My mother instilled my respect for education and educators. She read to me early and often as a baby and small child. She sent me to reading school when I was four so I would know how to read in English, even though I was about to start school in French. She sent me to French Immersion school, so I would grow up knowing two languages. She allowed me to chance school boards (kinda like a district, but not really) for high school, so I could go to a more academic rigorous school and get away from the students who had bullied me all throughout elementary school. She never let me give up. She never accepted a poor grade from me. There was never a question that I would go on to university.
But one of the most important lessons she taught me, a lesson that has taken me this long to learn and appreciate, is the lesson about who you know. She went beyond “It’s not what you know, it’s who you know.” No, with my mom, it was “It’s not who you know, it’s how you use them.” This was a lesson she learned from her own mother, a lesson she pushed onto us, my brother and I, every chance she got. It’s a lesson she keeps trying to teach me, even today.
She understood the importance of networking. She knew that she didn’t have the connections we needed, but she wasn’t afraid of reaching out, beyond her circle, into other circles, in order to give us a chance to live out our dreams. Want to be a journalist? Here is the email address of a guy who was friends with a former co-worker with whom I went to see The Rolling Stones with 10 years ago. Getting a PhD? A friend of mine who I went to university with that one year is now president of a college. Contact him. Writing a book? I don’t know anyone off the top of my head, but let me ask around. I’ll see what I can find.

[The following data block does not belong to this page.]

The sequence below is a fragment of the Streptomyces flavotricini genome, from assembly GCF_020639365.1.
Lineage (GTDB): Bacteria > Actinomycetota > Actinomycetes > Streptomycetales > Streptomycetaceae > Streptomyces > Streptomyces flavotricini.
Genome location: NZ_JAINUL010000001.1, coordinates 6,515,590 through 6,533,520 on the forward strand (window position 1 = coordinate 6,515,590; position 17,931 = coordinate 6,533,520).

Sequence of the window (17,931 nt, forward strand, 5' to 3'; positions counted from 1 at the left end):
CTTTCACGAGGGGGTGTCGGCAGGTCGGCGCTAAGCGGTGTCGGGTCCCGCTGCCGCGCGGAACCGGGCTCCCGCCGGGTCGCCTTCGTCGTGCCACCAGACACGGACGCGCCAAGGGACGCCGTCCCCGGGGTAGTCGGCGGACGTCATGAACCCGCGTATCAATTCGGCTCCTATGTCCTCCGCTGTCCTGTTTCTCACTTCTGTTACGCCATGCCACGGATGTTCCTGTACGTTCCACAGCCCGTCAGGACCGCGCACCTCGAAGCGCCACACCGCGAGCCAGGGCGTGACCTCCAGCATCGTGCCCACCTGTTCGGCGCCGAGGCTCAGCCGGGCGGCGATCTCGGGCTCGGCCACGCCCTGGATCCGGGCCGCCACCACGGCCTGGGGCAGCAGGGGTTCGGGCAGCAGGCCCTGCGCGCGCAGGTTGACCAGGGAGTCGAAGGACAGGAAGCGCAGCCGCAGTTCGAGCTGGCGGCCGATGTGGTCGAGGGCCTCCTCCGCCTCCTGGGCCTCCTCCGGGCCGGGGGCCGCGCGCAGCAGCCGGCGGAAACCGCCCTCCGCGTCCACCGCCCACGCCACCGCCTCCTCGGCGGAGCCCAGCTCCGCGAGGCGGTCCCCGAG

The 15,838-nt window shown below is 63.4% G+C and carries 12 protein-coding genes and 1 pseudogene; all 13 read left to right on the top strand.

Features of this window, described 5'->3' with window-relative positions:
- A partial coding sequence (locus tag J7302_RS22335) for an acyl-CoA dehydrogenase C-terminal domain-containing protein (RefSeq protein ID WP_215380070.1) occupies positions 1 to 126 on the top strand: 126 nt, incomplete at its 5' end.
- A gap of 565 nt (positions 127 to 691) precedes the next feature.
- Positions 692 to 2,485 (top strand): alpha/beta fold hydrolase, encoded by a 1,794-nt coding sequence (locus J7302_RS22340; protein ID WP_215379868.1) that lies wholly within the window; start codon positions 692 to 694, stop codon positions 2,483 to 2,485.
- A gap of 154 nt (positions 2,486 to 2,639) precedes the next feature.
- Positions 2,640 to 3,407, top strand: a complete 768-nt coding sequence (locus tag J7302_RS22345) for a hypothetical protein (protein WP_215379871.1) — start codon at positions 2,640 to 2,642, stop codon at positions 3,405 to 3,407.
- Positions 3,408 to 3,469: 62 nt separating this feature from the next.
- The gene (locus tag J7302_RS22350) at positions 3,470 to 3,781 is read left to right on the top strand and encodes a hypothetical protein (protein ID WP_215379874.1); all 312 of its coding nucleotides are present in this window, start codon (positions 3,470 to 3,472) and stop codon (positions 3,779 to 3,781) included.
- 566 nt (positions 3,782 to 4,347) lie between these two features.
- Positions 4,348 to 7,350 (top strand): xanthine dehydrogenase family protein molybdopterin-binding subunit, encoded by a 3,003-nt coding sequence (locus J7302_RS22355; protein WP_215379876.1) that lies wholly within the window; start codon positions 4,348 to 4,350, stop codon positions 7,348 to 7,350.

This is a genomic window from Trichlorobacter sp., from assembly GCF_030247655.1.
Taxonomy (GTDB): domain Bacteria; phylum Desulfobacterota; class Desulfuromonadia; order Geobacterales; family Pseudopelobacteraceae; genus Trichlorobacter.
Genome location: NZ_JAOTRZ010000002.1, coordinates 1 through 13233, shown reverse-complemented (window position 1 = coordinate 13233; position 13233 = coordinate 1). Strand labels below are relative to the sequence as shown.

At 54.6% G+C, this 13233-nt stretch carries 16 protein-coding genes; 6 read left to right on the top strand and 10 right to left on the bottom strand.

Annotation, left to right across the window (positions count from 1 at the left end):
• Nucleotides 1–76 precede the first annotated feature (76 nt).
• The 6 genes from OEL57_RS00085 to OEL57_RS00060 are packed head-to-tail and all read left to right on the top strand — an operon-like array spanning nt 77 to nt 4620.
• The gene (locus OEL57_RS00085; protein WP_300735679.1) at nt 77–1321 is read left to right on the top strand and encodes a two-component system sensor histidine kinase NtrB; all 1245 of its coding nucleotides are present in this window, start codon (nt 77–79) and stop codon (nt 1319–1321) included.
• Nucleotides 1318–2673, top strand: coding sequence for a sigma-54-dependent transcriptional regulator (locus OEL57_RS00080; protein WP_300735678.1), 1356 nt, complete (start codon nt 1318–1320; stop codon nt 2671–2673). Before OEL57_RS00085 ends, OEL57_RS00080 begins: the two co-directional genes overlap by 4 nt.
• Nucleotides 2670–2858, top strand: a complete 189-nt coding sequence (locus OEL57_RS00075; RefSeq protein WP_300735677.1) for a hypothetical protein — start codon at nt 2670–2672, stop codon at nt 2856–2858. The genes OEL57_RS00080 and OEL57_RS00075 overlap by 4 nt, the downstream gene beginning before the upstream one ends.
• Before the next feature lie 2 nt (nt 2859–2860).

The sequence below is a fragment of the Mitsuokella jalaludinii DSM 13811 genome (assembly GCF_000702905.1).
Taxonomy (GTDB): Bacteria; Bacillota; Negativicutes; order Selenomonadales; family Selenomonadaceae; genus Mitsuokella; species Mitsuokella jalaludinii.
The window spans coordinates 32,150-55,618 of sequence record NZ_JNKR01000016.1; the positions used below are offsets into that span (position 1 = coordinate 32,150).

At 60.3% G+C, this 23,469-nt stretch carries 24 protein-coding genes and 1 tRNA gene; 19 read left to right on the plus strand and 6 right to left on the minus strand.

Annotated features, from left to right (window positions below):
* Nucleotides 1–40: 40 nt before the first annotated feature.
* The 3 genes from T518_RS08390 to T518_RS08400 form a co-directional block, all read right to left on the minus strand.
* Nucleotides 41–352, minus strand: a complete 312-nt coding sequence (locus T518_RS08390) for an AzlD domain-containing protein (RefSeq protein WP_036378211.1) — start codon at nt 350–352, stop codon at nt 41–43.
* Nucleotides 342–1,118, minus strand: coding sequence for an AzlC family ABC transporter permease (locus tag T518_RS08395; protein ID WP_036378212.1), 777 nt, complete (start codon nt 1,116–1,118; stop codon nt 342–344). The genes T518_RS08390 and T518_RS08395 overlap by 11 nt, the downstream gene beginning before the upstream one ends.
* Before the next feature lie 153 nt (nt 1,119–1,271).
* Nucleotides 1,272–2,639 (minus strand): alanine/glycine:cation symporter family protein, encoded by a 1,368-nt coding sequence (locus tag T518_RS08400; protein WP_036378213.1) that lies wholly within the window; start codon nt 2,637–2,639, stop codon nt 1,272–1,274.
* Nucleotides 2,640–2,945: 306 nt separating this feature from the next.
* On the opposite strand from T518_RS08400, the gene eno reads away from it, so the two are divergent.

She tried to lead by example. But she also encouraged us to reach out beyond our circle, like to examine what the parents of the kids we coached swimming did for a living. My brother got some of his first photography work that way. When I told her I was starting my own business, she immediately began to run through the list of all my contacts, as well as her own, in an effort to help me drum up some business.
As I look back at it, it’s because of her that I feel comfortable on a social networking site like Twitter or Facebook, comfortable reaching out and asking for help (if you’re often on the receiving end of my requests, then you can blame my mom). I don’t think my mom, or her mom, ever imagined that their advice could eventually lead me to reach so many different people, but here I am, learning about social media, website development, education reform, charter schools, homeschooling and unschooling. And I am learning that I am a part of something very much larger than myself.
Thanks, Mom. Happy Mother’s Day!